Mount Peter: Home Again

A home mountain is more then just the place where you have a pass or where you ski the most. It’s about where your skiing story began, where your roots are. Your home mountain is your origin story, like the planet Krypton in Superman.

Mount Peter new quad

My ski story began at Jiminy Peak on a Sunday in 1989 that ended in a trip to the emergency room. Because of that, and all the time I spent there in the following years, I’ll always think of Jiminy as my home mountain. For my kids, and many New Yorkers, Mount Peter in Warwick New York is home.

Mount Peter has a decent amount of terrain variety for a 450-foot, 60-acre feeder hill, with some pitch over on skiers’ left where the racing kids practice. When my first son was born, I chose Mount Peter as the spot to teach them to ski.

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Tappan Zee Bridge Tour

Several years ago, I saw a show on the History Channel focusing on America’s deteriorating infrastructure that featured the Tappan Zee Bridge prominently. The program highlighted the fifty year old span as the poster child for deteriorating infrastructure that was likely to collapse without warning — and soon.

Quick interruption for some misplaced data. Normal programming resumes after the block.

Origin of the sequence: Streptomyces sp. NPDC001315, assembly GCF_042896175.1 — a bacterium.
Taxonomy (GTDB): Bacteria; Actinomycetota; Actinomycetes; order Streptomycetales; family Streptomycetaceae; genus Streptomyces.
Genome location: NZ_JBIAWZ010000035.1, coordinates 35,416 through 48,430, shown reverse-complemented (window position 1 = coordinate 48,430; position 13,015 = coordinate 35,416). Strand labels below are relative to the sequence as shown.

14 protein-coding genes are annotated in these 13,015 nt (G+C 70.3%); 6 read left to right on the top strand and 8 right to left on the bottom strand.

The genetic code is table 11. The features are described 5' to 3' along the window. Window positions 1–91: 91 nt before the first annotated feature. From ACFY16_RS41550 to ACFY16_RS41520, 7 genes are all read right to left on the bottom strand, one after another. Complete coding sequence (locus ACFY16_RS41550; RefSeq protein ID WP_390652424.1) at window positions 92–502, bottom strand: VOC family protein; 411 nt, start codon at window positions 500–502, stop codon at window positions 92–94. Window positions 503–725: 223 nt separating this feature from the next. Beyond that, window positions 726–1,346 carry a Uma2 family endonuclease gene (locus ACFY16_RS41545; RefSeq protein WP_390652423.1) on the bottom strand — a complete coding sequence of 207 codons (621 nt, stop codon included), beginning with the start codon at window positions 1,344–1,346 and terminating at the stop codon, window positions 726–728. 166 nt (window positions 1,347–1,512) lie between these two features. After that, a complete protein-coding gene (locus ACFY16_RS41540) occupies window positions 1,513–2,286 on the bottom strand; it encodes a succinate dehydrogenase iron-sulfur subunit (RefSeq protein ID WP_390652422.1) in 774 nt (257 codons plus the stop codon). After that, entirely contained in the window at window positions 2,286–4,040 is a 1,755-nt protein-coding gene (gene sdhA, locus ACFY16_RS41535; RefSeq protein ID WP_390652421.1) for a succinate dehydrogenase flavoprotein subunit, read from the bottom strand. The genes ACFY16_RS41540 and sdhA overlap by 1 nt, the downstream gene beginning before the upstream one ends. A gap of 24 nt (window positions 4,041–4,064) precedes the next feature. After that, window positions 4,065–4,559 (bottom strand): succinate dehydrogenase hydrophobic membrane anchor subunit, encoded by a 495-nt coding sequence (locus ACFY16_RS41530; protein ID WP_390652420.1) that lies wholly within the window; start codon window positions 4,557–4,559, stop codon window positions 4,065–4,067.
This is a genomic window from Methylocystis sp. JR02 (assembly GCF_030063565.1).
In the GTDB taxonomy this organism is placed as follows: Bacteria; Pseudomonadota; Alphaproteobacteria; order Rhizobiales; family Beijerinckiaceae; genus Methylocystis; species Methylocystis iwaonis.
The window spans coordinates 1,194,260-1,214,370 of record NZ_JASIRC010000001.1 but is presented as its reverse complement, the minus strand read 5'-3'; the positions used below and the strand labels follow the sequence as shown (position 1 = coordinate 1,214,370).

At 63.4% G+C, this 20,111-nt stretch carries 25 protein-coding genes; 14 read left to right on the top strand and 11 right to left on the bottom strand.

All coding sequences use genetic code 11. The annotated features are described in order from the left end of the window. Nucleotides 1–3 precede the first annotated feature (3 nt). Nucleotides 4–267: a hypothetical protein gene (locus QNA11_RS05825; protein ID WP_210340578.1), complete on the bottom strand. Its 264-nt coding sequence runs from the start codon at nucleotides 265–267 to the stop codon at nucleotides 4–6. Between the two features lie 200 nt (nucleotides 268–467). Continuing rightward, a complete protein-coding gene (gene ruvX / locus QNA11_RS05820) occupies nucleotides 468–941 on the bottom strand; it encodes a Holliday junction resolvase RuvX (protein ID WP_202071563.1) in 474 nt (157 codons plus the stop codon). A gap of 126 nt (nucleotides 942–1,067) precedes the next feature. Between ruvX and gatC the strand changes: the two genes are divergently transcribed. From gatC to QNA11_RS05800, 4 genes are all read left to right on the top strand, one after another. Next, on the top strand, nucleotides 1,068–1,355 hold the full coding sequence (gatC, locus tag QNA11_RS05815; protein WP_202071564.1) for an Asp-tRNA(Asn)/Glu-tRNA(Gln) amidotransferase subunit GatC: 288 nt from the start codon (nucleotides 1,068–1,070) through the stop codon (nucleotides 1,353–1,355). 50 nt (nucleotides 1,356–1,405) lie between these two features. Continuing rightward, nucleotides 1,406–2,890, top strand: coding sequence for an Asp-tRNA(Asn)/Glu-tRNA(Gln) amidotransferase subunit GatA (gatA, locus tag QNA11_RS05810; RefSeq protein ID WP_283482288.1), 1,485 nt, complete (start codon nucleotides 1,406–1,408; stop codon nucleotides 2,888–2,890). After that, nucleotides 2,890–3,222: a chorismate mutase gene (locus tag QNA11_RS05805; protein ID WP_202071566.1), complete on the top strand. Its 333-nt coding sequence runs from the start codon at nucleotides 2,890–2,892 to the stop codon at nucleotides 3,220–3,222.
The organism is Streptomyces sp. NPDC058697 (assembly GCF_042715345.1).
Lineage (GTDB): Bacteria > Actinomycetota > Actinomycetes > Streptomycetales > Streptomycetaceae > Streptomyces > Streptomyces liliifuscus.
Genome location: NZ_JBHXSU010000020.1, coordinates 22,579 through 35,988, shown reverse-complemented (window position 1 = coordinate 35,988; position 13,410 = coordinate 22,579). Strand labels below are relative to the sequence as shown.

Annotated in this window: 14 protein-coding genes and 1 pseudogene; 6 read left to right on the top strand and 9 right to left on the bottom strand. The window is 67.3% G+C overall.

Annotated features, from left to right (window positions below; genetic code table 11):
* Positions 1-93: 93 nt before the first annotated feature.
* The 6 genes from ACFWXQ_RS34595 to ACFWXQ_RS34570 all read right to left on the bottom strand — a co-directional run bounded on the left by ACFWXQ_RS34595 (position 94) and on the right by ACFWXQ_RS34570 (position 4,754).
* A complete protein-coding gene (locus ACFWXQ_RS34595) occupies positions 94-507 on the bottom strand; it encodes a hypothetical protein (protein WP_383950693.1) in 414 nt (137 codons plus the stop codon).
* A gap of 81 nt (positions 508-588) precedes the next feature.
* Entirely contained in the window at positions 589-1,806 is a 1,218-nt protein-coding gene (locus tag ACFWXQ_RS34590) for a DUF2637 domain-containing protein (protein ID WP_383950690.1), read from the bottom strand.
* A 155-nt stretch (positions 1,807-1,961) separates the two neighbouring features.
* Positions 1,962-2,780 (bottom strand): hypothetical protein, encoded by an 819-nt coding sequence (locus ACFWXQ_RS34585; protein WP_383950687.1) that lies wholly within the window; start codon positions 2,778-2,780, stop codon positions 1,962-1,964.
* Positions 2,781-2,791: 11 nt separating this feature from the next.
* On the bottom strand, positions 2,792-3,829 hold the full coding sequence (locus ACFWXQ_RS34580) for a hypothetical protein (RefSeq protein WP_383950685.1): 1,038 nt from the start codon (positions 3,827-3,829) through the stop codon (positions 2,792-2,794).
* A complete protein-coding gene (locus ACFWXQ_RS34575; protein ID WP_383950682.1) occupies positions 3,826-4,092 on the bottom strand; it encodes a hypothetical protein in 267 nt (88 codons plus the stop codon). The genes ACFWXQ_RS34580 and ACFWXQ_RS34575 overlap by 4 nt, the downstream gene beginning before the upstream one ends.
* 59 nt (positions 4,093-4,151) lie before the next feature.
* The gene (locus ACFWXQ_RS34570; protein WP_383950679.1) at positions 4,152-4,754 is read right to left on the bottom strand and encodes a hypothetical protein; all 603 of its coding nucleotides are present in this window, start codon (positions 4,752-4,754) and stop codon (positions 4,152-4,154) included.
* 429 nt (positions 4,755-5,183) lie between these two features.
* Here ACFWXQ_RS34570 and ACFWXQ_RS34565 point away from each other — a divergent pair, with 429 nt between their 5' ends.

Tappan Zee Bridge boat tour

That may have been overly dramatic, but the people I knew who used the bridge back then had formulated a plan to get out of their car if the bridge collapsed and dropped them in the river. I recall my sister talking about the order in which she would unbuckle her children. When New York announced we were finally getting a new bridge, everyone was grateful.

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Hiking Bear Mountain NY

Bear Mountain State Park is another cool place with lots of history, including some of New York’s early ski history. But it also attracts so many people every summer weekend that the heavy traffic can make it difficult to get around northern Rockland County, much less take advantage of the hiking, paddling and swimming opportunities the park offers.

bear mountain trail building exhibit

It can be disheartening. It’s not just because the crowds and traffic make access difficult, but also the impact all those people have in terms of litter, erosion, noise pollution. The crowds at Harriman and Bear redefine the term “intensive use.” On a normal summer weekend, I definitely avoid Bear Mountain.

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